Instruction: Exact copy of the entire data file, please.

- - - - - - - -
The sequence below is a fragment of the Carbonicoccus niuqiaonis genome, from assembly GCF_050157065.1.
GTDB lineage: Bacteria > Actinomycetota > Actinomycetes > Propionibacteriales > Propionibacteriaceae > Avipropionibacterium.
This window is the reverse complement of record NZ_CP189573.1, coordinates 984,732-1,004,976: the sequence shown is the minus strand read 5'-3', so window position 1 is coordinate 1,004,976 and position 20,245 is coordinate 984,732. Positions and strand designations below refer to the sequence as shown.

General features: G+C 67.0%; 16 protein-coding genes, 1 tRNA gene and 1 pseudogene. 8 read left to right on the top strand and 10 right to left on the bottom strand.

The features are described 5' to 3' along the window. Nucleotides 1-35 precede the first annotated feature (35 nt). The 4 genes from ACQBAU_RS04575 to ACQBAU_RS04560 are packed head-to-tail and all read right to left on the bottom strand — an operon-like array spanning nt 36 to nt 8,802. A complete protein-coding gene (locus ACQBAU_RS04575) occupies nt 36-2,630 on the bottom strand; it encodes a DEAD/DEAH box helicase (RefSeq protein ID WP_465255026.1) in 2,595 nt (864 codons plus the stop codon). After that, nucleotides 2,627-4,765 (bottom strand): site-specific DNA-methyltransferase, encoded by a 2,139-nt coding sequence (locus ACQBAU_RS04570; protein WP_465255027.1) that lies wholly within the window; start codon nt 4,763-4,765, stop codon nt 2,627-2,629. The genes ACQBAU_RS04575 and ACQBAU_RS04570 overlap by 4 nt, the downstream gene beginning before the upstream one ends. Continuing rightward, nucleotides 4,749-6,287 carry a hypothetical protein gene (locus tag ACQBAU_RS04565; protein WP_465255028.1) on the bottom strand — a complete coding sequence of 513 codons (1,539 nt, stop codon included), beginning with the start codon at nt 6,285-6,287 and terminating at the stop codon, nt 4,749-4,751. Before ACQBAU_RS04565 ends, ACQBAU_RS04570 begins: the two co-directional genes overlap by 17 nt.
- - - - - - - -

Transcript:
The sequence below is a fragment of the Carbonicoccus niuqiaonis genome, from assembly GCF_050157065.1.
GTDB lineage: Bacteria > Actinomycetota > Actinomycetes > Propionibacteriales > Propionibacteriaceae > Avipropionibacterium.
This window is the reverse complement of record NZ_CP189573.1, coordinates 984,732-1,004,976: the sequence shown is the minus strand read 5'-3', so window position 1 is coordinate 1,004,976 and position 20,245 is coordinate 984,732. Positions and strand designations below refer to the sequence as shown.

General features: G+C 67.0%; 16 protein-coding genes, 1 tRNA gene and 1 pseudogene. 8 read left to right on the top strand and 10 right to left on the bottom strand.

The features are described 5' to 3' along the window. Nucleotides 1-35 precede the first annotated feature (35 nt). The 4 genes from ACQBAU_RS04575 to ACQBAU_RS04560 are packed head-to-tail and all read right to left on the bottom strand — an operon-like array spanning nt 36 to nt 8,802. A complete protein-coding gene (locus ACQBAU_RS04575) occupies nt 36-2,630 on the bottom strand; it encodes a DEAD/DEAH box helicase (RefSeq protein ID WP_465255026.1) in 2,595 nt (864 codons plus the stop codon). After that, nucleotides 2,627-4,765 (bottom strand): site-specific DNA-methyltransferase, encoded by a 2,139-nt coding sequence (locus ACQBAU_RS04570; protein WP_465255027.1) that lies wholly within the window; start codon nt 4,763-4,765, stop codon nt 2,627-2,629. The genes ACQBAU_RS04575 and ACQBAU_RS04570 overlap by 4 nt, the downstream gene beginning before the upstream one ends. Continuing rightward, nucleotides 4,749-6,287 carry a hypothetical protein gene (locus tag ACQBAU_RS04565; protein WP_465255028.1) on the bottom strand — a complete coding sequence of 513 codons (1,539 nt, stop codon included), beginning with the start codon at nt 6,285-6,287 and terminating at the stop codon, nt 4,749-4,751. Before ACQBAU_RS04565 ends, ACQBAU_RS04570 begins: the two co-directional genes overlap by 17 nt.